Sunday, October 28, 2007


"Not too long ago only the giants of the mainstream media world—the Tom Wolfes and the Joan Didions—were bona fide media personalities. It was a class you aspired to, and few reached. "

So says an article by Doree Shafrir, "Fame and Obscurity at the New York Times," published in the New York Observer. "That was before anyone with a blog and a Flickr account could burrow into a writerly niche and, if all went according to plan, come out burnished by the soft glow of Internet fame. "

Oh, sigh, for that soft glow! But enough about me; the article goes on. To summarize the last century of journalism: "First came work, then came the brand."

Now, however, we must all be branded--an idea Shafrir traces to the 1997 article "The Brand Called You" by Tom Peters. And that includes journalists and writers.

Until the 1970s, the NY Times used bylines for only a few, front-page story reporters. Today, young tyros are hired and positioned because of their names and the following they've built up through blogs and networking sites.

I've been hearing agents and editors talk about branding and platforms since I started going to writing conferences six years ago. I keep hoping such talk will become passe. It seems to have gone mainstream and become part of the conventional wisdom that all writers must now learn. . . surely that's the last step before obsolescence?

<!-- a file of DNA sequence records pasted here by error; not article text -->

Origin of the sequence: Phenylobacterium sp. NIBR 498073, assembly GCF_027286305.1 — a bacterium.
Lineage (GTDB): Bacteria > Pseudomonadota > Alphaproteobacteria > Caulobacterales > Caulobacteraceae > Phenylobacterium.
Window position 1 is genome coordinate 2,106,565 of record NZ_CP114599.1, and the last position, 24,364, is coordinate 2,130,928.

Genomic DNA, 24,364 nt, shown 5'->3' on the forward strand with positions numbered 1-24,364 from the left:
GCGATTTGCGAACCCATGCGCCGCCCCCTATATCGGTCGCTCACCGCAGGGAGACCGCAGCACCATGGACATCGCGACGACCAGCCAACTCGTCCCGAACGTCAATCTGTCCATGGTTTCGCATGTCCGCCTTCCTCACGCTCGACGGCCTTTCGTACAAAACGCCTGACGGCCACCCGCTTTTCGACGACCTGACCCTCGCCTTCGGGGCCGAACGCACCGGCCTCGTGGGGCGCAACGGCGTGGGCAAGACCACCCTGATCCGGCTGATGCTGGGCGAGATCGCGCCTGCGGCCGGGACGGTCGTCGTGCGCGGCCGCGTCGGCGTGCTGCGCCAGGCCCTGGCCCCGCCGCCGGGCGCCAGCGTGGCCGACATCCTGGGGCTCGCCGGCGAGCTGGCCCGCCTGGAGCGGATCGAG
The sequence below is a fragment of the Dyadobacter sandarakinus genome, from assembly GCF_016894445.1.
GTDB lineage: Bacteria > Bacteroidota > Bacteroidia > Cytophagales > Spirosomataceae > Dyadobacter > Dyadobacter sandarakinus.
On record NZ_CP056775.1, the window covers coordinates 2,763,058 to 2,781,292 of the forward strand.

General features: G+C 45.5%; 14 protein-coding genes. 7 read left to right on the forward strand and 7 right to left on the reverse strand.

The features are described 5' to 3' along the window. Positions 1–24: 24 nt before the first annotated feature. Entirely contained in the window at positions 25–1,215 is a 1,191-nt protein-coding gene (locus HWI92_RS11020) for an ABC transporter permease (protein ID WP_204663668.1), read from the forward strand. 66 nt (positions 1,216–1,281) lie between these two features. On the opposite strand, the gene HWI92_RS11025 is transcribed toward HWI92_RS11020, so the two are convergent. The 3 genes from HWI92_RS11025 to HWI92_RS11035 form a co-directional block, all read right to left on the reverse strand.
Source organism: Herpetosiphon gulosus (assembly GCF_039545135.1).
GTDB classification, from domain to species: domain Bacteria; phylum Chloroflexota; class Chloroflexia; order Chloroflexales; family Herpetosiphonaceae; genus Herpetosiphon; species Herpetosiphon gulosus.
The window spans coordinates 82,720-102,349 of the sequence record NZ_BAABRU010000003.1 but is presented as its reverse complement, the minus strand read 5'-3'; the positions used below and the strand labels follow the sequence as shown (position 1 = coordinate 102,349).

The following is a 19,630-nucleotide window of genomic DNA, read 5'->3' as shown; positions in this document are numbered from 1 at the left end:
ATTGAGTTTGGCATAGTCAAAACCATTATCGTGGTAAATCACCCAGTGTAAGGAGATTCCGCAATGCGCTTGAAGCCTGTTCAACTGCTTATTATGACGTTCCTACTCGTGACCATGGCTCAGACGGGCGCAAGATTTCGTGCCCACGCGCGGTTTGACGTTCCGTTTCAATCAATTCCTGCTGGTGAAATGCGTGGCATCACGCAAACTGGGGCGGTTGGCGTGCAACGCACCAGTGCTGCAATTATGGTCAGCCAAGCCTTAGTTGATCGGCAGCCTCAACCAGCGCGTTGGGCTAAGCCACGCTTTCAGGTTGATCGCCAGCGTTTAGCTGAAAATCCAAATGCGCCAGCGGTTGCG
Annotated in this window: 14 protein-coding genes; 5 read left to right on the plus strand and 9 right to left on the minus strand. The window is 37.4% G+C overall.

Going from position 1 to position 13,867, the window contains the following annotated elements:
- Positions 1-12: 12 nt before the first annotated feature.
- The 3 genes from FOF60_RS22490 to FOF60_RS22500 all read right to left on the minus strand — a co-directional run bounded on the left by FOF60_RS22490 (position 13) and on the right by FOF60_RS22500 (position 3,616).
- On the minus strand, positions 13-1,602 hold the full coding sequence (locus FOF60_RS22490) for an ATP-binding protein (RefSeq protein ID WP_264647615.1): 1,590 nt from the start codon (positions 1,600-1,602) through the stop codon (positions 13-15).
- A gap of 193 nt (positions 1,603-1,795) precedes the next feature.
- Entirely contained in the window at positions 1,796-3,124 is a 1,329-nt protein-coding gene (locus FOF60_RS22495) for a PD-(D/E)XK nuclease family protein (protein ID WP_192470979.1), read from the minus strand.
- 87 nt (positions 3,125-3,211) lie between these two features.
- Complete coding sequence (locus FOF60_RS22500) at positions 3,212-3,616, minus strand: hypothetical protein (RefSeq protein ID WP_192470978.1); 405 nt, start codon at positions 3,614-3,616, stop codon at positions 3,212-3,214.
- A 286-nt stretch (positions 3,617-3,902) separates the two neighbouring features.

The article is thought-provoking and touches on many elements of our me-culture. This quote stuck out:

"Financial Times columnist Lucy Kellaway, who wrote in 2000 that personal branding is “distasteful for being blatantly ambitious, sneaky and superficial.” . . .

"Today, being “blatantly ambitious” has different overtones; we live in an era in which we’ve convinced ourselves that nearly any behavior is okay, as long as we’re up front about it. The only thing worse than blatant ambition, after all, is false modesty."

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